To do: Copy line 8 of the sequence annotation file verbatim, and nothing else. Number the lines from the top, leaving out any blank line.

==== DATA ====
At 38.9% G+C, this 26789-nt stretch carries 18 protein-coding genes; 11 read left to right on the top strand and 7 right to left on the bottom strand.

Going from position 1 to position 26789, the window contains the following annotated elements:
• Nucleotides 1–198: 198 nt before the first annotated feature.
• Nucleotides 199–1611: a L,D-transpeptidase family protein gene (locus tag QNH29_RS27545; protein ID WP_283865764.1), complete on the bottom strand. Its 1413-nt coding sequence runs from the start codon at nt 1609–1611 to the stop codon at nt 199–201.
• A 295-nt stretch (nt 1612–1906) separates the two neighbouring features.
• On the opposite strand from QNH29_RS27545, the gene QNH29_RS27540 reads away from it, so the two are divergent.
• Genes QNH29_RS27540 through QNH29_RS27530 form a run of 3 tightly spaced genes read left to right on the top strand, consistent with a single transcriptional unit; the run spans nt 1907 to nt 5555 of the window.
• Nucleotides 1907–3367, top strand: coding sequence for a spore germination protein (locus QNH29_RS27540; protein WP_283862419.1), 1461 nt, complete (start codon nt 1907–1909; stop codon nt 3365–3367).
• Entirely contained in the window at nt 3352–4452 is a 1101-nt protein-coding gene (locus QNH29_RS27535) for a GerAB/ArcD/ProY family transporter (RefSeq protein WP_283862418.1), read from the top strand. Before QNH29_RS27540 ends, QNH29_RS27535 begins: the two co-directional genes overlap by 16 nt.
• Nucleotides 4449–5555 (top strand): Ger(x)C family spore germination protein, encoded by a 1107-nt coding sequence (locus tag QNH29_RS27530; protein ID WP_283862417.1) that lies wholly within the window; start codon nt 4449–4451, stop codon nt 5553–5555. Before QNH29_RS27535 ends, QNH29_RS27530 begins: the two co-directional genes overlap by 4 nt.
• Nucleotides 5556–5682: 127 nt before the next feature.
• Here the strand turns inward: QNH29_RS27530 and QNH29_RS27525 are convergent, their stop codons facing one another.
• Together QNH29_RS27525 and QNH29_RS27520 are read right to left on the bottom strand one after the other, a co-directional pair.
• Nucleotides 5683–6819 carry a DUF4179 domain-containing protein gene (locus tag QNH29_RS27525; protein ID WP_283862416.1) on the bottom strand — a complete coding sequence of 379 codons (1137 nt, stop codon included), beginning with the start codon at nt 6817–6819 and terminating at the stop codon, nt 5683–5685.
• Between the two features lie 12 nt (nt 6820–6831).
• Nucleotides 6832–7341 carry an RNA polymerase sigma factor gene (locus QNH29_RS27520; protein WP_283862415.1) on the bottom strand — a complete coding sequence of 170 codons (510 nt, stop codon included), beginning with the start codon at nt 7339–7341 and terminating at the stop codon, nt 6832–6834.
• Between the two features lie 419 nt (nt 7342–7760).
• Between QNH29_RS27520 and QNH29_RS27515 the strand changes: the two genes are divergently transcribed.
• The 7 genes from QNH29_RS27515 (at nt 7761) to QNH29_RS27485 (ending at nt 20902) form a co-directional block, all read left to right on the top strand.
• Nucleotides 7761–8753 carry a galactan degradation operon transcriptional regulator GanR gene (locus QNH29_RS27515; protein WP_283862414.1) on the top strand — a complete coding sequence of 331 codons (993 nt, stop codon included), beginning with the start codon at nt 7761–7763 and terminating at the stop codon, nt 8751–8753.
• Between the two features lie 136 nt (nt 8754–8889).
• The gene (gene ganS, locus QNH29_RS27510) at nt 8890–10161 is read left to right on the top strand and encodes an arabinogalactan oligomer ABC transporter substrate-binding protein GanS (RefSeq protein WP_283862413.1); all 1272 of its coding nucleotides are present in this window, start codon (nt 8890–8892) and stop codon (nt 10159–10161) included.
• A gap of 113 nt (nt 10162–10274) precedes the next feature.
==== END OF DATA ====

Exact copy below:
• Nucleotides 1907–3367, top strand: coding sequence for a spore germination protein (locus QNH29_RS27540; protein WP_283862419.1), 1461 nt, complete (start codon nt 1907–1909; stop codon nt 3365–3367).